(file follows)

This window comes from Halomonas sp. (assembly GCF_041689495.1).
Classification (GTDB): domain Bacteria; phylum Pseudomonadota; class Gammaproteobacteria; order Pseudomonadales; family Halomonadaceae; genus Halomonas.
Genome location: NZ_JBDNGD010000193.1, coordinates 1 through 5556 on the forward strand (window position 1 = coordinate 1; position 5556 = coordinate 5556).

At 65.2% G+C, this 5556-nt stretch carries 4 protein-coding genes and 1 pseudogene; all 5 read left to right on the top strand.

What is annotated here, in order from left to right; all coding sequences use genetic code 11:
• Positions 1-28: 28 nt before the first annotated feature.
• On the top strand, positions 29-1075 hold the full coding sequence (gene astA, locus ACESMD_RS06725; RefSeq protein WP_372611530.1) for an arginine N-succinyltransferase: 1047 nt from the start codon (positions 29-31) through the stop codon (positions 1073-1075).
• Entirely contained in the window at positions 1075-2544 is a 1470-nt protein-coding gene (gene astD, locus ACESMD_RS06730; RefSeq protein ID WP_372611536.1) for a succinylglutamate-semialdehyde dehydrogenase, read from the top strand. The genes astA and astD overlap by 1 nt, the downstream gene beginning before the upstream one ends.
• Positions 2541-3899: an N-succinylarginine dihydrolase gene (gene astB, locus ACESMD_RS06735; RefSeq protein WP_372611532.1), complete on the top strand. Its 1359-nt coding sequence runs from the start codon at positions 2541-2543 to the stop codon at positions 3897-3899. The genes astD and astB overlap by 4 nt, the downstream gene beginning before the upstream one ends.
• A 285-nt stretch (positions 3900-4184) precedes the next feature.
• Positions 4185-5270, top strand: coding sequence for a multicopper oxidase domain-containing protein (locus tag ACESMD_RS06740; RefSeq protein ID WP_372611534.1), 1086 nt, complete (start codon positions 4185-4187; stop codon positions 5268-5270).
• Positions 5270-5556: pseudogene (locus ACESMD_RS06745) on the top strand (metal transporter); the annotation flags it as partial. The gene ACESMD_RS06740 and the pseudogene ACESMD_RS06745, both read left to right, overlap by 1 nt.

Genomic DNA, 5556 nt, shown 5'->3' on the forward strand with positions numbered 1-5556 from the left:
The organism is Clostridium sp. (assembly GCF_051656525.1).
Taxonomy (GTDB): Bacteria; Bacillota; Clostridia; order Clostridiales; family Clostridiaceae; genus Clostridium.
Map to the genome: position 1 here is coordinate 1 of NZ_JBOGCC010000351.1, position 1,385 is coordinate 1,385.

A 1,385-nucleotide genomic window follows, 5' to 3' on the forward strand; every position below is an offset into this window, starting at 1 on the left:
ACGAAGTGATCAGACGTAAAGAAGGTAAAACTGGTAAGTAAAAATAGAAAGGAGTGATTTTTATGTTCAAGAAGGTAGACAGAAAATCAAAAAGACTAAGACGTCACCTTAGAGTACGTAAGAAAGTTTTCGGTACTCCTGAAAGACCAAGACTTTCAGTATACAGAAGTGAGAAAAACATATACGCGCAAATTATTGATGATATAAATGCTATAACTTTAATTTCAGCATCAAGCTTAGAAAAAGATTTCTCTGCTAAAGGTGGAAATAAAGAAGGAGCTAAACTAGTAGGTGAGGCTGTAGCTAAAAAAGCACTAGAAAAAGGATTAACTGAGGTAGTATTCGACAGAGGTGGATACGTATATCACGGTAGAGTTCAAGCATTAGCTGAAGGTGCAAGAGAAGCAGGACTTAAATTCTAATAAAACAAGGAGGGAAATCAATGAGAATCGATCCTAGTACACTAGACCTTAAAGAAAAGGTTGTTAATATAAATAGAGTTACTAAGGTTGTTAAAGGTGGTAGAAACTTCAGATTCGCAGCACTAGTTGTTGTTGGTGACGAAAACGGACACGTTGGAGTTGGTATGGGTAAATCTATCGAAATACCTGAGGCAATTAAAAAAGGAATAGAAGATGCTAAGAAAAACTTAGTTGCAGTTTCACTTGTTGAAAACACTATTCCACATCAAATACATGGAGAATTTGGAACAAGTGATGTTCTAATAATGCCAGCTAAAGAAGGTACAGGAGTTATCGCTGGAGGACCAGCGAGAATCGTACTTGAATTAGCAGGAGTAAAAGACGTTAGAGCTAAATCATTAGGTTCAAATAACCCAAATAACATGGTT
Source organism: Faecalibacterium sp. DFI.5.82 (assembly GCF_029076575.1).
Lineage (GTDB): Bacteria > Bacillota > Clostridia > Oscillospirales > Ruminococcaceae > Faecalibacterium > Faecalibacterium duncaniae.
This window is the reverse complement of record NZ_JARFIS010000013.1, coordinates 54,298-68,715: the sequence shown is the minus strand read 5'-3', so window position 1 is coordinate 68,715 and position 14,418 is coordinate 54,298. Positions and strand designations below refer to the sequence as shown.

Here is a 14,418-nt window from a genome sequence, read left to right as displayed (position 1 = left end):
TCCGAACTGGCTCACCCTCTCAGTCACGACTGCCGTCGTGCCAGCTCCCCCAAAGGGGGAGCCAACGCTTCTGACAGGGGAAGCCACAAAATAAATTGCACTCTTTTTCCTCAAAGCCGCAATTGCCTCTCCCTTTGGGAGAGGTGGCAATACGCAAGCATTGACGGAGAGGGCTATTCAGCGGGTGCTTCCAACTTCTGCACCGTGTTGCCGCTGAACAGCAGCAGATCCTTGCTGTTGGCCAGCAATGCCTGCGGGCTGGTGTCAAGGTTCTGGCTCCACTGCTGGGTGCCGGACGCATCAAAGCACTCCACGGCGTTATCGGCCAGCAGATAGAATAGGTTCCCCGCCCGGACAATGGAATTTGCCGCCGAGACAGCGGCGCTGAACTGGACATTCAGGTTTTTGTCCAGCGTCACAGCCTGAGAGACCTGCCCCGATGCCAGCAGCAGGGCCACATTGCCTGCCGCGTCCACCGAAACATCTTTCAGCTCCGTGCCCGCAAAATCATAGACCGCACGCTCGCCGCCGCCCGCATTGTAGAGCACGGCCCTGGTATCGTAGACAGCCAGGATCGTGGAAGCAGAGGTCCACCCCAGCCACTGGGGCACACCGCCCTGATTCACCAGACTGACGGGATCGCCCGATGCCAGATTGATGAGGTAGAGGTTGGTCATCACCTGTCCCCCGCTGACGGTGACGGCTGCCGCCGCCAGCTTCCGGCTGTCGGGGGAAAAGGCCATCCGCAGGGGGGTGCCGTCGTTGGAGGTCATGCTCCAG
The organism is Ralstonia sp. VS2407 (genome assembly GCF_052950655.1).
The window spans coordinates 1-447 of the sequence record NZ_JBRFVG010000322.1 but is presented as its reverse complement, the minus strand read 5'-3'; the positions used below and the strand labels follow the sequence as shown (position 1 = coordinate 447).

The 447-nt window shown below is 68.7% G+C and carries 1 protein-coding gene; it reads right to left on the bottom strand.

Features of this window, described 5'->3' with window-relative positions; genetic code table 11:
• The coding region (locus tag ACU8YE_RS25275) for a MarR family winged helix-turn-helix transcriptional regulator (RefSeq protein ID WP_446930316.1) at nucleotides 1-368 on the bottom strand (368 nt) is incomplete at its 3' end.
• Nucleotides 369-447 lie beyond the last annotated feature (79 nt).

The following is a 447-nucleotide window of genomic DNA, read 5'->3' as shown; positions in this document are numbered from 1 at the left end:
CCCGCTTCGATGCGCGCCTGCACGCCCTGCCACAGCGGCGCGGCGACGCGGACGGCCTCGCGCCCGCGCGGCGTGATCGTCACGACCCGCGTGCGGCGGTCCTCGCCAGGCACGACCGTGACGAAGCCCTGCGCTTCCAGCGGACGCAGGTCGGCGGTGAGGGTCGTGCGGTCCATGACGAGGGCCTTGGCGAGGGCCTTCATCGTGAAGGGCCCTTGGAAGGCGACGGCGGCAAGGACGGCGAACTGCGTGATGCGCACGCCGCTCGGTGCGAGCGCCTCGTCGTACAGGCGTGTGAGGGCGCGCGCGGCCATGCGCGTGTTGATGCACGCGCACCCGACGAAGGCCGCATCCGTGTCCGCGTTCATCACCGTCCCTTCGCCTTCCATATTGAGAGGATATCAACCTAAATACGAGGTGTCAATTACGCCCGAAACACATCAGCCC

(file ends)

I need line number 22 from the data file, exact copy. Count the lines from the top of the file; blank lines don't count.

Here is a 14,418-nt window from a genome sequence, read left to right as displayed (position 1 = left end):